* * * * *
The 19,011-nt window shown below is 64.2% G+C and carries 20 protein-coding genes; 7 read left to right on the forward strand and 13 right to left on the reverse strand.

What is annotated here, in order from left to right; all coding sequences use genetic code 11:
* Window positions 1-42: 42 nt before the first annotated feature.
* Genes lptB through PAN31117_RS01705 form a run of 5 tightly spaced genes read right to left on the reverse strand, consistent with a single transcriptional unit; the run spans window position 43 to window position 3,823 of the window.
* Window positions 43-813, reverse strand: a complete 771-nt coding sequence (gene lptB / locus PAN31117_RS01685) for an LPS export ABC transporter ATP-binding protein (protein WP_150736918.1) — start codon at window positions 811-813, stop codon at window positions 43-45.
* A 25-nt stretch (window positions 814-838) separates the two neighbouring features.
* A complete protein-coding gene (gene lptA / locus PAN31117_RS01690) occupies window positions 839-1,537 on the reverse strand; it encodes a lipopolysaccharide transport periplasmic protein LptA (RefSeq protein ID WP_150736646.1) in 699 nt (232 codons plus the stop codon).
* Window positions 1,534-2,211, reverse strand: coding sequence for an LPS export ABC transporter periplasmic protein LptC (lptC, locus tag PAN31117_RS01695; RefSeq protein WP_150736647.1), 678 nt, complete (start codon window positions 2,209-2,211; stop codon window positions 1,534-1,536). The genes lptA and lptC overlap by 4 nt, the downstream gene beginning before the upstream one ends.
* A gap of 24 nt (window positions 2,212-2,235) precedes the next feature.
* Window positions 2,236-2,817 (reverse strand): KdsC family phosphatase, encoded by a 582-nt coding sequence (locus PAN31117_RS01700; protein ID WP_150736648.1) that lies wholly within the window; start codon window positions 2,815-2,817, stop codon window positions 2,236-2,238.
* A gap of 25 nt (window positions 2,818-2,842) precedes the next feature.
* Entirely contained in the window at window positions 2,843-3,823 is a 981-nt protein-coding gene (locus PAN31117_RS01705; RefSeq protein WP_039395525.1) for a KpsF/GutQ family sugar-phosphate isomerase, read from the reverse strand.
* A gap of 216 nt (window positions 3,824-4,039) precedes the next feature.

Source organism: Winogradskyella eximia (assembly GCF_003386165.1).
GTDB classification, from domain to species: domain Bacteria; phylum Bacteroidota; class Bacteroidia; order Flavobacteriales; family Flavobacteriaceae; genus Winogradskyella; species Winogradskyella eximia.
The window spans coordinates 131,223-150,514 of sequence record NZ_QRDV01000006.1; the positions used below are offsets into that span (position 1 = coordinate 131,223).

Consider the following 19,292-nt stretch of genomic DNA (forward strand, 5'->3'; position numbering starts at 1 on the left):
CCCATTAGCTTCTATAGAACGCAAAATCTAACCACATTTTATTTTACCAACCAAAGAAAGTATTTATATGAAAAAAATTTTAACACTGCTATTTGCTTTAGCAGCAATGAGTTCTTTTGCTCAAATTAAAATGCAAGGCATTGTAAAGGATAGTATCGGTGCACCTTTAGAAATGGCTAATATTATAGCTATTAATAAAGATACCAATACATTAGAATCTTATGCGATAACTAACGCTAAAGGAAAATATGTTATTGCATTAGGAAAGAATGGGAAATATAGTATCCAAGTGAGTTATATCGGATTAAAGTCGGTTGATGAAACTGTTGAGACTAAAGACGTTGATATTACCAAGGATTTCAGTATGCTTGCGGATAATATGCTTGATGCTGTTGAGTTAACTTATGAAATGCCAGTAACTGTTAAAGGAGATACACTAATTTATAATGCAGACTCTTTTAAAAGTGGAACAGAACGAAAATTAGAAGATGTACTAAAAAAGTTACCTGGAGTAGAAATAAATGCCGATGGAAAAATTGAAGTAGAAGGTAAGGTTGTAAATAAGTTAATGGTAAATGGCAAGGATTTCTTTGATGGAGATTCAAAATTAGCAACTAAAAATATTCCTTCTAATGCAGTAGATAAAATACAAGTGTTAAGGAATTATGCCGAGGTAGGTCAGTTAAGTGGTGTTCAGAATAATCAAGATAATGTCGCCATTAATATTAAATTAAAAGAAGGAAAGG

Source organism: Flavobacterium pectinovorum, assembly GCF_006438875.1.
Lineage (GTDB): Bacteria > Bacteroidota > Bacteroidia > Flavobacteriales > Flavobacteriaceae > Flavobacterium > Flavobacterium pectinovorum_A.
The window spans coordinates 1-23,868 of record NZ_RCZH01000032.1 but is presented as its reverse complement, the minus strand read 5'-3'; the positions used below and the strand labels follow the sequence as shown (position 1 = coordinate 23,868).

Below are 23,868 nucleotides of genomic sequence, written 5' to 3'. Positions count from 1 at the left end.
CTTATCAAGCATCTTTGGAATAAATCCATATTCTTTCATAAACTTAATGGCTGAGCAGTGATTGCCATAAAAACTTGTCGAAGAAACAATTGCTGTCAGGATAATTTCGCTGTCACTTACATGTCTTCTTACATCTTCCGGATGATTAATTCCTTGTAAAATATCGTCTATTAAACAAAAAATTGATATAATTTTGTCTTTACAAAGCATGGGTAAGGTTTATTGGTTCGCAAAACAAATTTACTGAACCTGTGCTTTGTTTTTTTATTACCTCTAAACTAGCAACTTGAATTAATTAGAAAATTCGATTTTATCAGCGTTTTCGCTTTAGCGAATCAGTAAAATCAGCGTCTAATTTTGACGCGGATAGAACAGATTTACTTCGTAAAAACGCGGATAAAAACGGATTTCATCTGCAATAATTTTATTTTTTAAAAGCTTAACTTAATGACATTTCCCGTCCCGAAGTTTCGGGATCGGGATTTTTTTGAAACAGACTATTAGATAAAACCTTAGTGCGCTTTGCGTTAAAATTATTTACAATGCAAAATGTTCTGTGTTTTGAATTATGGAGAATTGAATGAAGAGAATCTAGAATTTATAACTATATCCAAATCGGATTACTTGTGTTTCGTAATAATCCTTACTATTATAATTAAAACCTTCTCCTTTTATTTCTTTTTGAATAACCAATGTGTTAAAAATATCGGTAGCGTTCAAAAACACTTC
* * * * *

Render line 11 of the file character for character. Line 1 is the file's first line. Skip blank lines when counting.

* A gap of 25 nt (window positions 2,818-2,842) precedes the next feature.